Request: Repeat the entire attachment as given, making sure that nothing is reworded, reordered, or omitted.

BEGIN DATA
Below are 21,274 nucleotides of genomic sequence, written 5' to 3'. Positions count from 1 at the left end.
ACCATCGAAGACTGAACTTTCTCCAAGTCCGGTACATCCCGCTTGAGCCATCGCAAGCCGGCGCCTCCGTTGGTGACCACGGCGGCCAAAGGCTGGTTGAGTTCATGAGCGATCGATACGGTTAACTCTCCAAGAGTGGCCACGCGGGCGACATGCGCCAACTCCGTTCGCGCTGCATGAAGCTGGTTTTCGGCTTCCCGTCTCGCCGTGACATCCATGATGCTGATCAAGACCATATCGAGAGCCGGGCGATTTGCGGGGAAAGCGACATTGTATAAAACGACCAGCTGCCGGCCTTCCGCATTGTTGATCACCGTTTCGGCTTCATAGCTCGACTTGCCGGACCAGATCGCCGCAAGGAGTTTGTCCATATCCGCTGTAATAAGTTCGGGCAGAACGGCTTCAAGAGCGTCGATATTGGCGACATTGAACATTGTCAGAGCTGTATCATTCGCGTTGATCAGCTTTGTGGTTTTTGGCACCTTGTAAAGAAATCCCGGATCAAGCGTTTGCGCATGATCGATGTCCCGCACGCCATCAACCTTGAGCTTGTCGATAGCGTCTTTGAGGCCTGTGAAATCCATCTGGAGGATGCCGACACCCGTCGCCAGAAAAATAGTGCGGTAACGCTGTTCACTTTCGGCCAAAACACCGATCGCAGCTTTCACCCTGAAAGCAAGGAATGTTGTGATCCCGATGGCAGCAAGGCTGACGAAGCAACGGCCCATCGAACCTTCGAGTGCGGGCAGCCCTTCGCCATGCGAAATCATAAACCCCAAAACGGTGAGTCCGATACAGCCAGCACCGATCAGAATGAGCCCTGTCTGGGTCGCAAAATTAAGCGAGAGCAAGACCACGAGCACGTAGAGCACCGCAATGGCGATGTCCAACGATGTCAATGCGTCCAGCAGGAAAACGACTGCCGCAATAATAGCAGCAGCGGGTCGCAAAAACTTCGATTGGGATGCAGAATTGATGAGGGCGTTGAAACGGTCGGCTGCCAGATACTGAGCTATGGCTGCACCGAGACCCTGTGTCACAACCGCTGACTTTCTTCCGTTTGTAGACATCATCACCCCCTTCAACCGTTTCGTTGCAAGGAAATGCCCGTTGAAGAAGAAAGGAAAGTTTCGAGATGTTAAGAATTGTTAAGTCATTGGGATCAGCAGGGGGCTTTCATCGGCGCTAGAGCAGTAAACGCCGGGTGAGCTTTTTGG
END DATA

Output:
Below are 21,274 nucleotides of genomic sequence, written 5' to 3'. Positions count from 1 at the left end.
ACCATCGAAGACTGAACTTTCTCCAAGTCCGGTACATCCCGCTTGAGCCATCGCAAGCCGGCGCCTCCGTTGGTGACCACGGCGGCCAAAGGCTGGTTGAGTTCATGAGCGATCGATACGGTTAACTCTCCAAGAGTGGCCACGCGGGCGACATGCGCCAACTCCGTTCGCGCTGCATGAAGCTGGTTTTCGGCTTCCCGTCTCGCCGTGACATCCATGATGCTGATCAAGACCATATCGAGAGCCGGGCGATTTGCGGGGAAAGCGACATTGTATAAAACGACCAGCTGCCGGCCTTCCGCATTGTTGATCACCGTTTCGGCTTCATAGCTCGACTTGCCGGACCAGATCGCCGCAAGGAGTTTGTCCATATCCGCTGTAATAAGTTCGGGCAGAACGGCTTCAAGAGCGTCGATATTGGCGACATTGAACATTGTCAGAGCTGTATCATTCGCGTTGATCAGCTTTGTGGTTTTTGGCACCTTGTAAAGAAATCCCGGATCAAGCGTTTGCGCATGATCGATGTCCCGCACGCCATCAACCTTGAGCTTGTCGATAGCGTCTTTGAGGCCTGTGAAATCCATCTGGAGGATGCCGACACCCGTCGCCAGAAAAATAGTGCGGTAACGCTGTTCACTTTCGGCCAAAACACCGATCGCAGCTTTCACCCTGAAAGCAAGGAATGTTGTGATCCCGATGGCAGCAAGGCTGACGAAGCAACGGCCCATCGAACCTTCGAGTGCGGGCAGCCCTTCGCCATGCGAAATCATAAACCCCAAAACGGTGAGTCCGATACAGCCAGCACCGATCAGAATGAGCCCTGTCTGGGTCGCAAAATTAAGCGAGAGCAAGACCACGAGCACGTAGAGCACCGCAATGGCGATGTCCAACGATGTCAATGCGTCCAGCAGGAAAACGACTGCCGCAATAATAGCAGCAGCGGGTCGCAAAAACTTCGATTGGGATGCAGAATTGATGAGGGCGTTGAAACGGTCGGCTGCCAGATACTGAGCTATGGCTGCACCGAGACCCTGTGTCACAACCGCTGACTTTCTTCCGTTTGTAGACATCATCACCCCCTTCAACCGTTTCGTTGCAAGGAAATGCCCGTTGAAGAAGAAAGGAAAGTTTCGAGATGTTAAGAATTGTTAAGTCATTGGGATCAGCAGGGGGCTTTCATCGGCGCTAGAGCAGTAAACGCCGGGTGAGCTTTTTGG